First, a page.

Direct Deliberative Democracy

Author : Debra J Campbell
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"Campbell and Crittenden show why citizens should make laws directly and how citizens can do so through democratic deliberation. With money, lobbyists, and corporations dominating local, state, and national elections, now is the time for citizens to take control of all aspects of their lives, both public and private, by deliberating together to make the laws and rules by which we live."--

Civil Disobedience and Deliberative Democracy

Author : William Smith
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Civil disobedience is a public, nonviolent, conscientious yet political act, contrary to law, carried out to communicate opposition to law and policy of government. This book presents a theory of civil disobedience that draws on ideas associated with deliberative democracy. This book explores the ethics of civil disobedience in democratic societies. It revisits the theoretical literature on civil disobedience with a view to taking a fresh look at long-standing questions: When is civil disobedience a justified method of political protest? What role, if any, does it play in democratic politics? Is there a moral right to civil disobedience in a democratic society? And how should a democratic state respond to citizens who commit civil disobedience? The answers given to these questions add up to a coherent and distinctive theory of civil disobedience, which draws on ideas associated with deliberative democracy to forge an account that improves upon prominent approaches to this subject. Civil Disobedience and Deliberative Democracy will be of interest to students and scholars of contemporary political theory, political science, democratization studies, social movement studies, criminology, legal theory and moral philosophy.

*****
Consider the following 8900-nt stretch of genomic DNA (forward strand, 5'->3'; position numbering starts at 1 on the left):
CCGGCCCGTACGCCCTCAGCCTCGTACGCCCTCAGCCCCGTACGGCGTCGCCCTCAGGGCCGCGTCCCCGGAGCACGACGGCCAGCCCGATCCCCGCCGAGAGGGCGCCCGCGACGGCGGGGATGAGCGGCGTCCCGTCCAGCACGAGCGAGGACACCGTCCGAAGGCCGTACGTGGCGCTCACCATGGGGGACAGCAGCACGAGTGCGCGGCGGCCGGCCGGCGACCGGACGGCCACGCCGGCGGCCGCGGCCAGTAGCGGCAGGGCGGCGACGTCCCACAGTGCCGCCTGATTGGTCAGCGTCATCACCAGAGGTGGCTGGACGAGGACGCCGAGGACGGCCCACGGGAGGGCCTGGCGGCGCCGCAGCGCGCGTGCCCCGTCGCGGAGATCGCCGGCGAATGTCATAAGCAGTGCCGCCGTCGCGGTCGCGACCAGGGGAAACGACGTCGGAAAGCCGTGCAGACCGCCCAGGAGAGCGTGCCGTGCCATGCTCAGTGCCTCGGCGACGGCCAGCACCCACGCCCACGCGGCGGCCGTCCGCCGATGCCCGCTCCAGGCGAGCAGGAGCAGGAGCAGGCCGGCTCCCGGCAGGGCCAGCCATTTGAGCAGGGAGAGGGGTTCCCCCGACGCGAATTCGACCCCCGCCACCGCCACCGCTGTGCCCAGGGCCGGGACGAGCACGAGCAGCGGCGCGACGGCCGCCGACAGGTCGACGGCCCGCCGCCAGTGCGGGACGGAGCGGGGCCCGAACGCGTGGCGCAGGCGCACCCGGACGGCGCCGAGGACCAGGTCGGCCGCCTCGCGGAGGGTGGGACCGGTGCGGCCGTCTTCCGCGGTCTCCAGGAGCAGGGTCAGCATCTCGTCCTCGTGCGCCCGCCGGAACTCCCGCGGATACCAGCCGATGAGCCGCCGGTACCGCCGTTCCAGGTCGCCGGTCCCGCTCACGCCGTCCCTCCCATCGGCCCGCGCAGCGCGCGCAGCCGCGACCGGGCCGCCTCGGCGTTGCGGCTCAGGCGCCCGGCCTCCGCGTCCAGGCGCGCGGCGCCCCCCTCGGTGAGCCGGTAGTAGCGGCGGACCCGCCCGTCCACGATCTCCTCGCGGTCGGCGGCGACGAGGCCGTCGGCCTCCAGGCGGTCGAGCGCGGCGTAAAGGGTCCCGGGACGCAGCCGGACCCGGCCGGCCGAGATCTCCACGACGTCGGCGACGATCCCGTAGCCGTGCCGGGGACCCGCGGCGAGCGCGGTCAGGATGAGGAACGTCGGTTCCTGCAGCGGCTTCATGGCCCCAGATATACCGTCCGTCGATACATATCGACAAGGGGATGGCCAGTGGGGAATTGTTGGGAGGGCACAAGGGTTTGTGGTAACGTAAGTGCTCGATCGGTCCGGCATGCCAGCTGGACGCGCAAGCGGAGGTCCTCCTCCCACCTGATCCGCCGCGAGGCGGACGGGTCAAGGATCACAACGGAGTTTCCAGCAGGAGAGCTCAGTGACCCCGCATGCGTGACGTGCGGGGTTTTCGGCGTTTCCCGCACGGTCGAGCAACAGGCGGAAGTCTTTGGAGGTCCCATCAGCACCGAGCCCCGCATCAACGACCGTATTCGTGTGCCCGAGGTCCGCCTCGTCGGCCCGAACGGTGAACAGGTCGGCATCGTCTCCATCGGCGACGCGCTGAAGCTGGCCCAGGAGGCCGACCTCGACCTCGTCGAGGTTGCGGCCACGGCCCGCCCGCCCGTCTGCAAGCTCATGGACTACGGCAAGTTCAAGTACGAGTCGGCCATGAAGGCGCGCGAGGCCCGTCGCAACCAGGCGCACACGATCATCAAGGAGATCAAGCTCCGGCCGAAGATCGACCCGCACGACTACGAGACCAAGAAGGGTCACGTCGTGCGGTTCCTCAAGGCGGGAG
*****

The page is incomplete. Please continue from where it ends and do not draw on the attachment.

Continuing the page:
The Oxford Handbook of Deliberative Democracy

Author : André Bächtiger